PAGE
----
This conclusion renders unnecessary any extended discussion of authorities in other jurisdictions. It is quite true that the "limited-appearance rule" has received approval in Massachusetts, in Maryland, and in the Sixth Circuit. See Cheshire National Bank v. Jaynes, 224 Mass. 14, 112 N.E. 500; Miller Bros. Co. v. State, 201 Md. 535, 95 A.2d 286; Salmon Falls Mfg. Co. v. Midland Tire & Rubber Co., 6 Cir., 285 F. 214. The Restatement has adopted the rule. Restatement of the Law of Judgments, Sec. 40. The cases cited involve attachments at law, and the statutory provisions (particularly in Massachusetts) appear *369 to be sufficiently different from ours to make them distinguishable. The rule of the Restatement is obviously intended to apply to all cases of mesne attachment of a non-resident's property, whether in law or equity a result which the Sands concede could not be reached in Delaware.

Moreover, there is authority to the contrary. See Burg v. Winquist, Sup., 124 N.Y.S.2d 133; State ex rel. Methodist Old People's Home v. Crawford, 159 Or. 377, 80 P.2d 873. And in the federal courts, in cases arising under § 1655 of the Judicial Code, relating to actions to enforce liens on property of non-residents, there has developed a split of authority on the limited-appearance rule. Decisions refusing to apply it are: Bede Steam Shipping Co. v. New York Trust Co., D.C., 54 F.2d 658; Campbell v. Murdock, D.C., 90 F. Supp. 297; Anderson v. Benson, D.C., 117 F. Supp. 765. The contrary view is adopted by the Fourth Circuit Court of Appeals in McQuillen v. National Cash Register Co., 112 F.2d 877.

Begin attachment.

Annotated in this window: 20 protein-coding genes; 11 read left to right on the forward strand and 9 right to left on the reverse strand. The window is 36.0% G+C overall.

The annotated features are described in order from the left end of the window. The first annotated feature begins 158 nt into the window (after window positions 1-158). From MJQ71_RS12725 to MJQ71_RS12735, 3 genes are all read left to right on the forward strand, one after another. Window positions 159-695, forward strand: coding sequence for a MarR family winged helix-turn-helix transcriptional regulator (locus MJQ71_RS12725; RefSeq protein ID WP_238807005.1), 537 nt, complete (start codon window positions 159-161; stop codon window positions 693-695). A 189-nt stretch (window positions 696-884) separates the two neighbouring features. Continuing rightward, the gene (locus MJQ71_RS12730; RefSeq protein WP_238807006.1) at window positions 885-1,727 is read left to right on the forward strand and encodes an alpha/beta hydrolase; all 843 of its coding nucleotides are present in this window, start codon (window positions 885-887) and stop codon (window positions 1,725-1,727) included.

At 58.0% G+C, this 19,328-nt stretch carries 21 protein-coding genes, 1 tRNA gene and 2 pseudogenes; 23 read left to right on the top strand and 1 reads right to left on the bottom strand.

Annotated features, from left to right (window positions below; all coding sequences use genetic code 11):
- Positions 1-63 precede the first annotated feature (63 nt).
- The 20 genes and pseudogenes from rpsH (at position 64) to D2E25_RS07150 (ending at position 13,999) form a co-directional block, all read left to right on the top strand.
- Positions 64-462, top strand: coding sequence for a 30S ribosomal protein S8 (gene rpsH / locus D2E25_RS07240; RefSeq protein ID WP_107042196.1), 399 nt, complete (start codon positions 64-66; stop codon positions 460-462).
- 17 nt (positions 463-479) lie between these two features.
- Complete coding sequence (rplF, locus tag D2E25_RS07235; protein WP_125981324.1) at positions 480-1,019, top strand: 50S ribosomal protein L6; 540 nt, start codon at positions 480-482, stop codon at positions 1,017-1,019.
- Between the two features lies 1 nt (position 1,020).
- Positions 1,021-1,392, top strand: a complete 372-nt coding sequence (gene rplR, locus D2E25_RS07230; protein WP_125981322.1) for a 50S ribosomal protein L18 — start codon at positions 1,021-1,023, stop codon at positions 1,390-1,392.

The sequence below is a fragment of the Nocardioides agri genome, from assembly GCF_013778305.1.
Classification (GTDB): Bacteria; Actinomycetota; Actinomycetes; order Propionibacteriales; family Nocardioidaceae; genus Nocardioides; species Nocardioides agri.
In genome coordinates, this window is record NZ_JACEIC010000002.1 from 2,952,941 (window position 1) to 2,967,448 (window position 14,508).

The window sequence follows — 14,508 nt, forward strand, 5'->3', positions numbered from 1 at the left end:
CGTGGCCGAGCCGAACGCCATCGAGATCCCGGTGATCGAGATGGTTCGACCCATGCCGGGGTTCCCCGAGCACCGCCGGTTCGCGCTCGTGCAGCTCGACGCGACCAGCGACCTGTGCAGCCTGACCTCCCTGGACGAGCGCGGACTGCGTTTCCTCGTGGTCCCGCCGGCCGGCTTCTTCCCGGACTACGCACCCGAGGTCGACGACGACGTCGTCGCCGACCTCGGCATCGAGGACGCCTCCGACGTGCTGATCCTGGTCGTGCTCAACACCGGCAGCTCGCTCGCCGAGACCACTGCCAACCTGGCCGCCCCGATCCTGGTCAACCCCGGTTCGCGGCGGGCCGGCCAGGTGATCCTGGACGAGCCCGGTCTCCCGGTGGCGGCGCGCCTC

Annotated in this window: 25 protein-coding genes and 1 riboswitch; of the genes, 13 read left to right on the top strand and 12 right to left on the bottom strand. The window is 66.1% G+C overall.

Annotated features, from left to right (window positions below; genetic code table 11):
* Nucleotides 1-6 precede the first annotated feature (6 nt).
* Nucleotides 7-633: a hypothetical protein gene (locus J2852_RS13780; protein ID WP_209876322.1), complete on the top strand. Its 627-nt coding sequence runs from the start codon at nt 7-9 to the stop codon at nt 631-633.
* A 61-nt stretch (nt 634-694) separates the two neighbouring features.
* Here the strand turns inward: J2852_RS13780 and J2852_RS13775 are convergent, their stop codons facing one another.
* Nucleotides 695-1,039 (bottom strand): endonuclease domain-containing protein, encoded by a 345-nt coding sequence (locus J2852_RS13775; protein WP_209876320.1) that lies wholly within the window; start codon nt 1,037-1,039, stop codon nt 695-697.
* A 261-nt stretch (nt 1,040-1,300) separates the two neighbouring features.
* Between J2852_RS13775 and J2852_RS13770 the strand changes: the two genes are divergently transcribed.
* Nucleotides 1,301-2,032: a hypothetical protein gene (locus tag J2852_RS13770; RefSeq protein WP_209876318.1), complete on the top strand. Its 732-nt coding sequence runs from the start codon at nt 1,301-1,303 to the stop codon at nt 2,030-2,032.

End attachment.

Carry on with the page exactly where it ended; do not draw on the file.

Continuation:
As above stated, we see no occasion for an analysis of these decisions, since we think that for the reasons above stated the clear meaning and intent of our statute precludes the adoption in Delaware of the limited-appearance rule.